- Want to sleep better? Exercise can help. Getting on a regular workout routine improves your sleep quality by a lot.
- Exercise helps you fall asleep faster, stay asleep longer, wake up less during the night, and spend more time in the deep, restorative stages of sleep.
- Working out also relieves anxiety and stress, which are major causes of insomnia. If you find your mind racing at night, exercise can help quiet it down.
- When it comes to sleep, the type of exercise doesn’t seem to matter much. As long as you’re pushing yourself physically, your sleep will benefit. However, different types of exercise give you different benefits. This article gets into the specifics and helps you choose a workout routine that suits your needs.
- The time of day you work out doesn’t matter either. Follow your internal clock — whether you’re going for a run first thing in the morning or lifting heavy in the afternoon, your sleep will improve.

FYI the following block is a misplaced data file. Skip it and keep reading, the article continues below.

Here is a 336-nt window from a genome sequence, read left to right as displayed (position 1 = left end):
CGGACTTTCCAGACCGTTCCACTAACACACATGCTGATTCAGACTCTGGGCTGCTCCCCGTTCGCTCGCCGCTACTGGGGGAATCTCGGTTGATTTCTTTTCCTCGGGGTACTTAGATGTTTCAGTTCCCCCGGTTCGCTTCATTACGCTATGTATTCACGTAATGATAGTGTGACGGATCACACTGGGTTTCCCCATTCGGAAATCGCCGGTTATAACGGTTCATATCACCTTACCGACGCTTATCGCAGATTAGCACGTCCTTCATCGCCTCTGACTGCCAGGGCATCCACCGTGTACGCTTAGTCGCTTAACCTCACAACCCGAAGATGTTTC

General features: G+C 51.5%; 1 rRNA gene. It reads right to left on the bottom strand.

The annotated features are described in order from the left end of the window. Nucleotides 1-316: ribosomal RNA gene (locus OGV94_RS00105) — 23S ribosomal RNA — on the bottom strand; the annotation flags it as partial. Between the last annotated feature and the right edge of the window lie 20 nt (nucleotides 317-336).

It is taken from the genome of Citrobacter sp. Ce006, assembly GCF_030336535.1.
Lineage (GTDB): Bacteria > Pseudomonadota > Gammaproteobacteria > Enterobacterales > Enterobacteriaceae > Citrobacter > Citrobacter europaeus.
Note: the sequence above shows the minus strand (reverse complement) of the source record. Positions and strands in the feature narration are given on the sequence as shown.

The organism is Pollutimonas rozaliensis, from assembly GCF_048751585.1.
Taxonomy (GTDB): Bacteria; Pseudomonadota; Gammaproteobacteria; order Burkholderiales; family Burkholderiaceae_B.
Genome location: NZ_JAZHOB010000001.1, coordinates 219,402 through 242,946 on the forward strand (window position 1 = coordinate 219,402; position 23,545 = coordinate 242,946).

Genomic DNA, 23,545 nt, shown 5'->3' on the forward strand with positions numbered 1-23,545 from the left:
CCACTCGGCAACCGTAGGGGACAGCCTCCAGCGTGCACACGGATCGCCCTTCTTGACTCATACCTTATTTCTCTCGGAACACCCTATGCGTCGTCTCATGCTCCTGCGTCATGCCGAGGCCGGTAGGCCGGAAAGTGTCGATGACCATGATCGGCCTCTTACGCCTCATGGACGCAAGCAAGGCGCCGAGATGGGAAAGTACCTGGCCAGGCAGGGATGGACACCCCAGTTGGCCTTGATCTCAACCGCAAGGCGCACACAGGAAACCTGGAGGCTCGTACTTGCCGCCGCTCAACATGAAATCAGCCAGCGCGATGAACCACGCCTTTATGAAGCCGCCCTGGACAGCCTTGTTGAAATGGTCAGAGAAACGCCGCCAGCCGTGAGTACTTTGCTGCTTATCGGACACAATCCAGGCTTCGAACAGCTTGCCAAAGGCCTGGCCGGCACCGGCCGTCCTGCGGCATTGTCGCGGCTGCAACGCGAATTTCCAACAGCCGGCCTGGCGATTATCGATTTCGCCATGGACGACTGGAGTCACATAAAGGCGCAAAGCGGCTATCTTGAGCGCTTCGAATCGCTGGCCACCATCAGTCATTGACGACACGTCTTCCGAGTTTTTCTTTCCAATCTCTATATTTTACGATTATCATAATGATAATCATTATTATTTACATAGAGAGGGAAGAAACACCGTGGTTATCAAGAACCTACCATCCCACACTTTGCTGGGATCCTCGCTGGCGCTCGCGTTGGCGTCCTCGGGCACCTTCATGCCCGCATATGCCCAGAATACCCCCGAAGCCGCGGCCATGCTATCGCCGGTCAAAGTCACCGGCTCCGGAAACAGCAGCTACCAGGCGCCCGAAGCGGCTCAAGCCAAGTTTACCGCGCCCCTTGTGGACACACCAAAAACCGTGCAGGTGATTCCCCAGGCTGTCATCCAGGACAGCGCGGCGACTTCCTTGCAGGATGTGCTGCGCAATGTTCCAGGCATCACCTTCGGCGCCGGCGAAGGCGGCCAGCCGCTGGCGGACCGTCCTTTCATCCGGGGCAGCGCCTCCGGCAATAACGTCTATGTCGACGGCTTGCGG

Can’t sleep? If you’re not working out regularly, consider adding an exercise routine. Working out does a lot more for you than muscle gain and fat loss. Exercise makes your brain stronger and keeps it from aging. It increases longevity and decreases the risk of virtually all chronic disease. It eases (and in some cases cures) depression and relieves stress and anxiety.
Basically, exercise is amazing for your body and brain. It turns out exercise can help you sleep better, too. If you struggle to get a good night’s sleep (or you want the best sleep of your life), read on. This article will cover how exercise improves sleep, what different types of exercise do for you, and the best time of day to work out for better sleep.
Exercise helps you fall asleep and stay in deep sleep longer
- They slept longer: 13-18% increase in sleep time
- Fell asleep faster: 55% decrease in sleep onset latency (how long it took them to fall asleep)
- Woke up less: 30% decrease in time awake during the night
- Caught more restorative sleep: 13% more time spent in deep sleep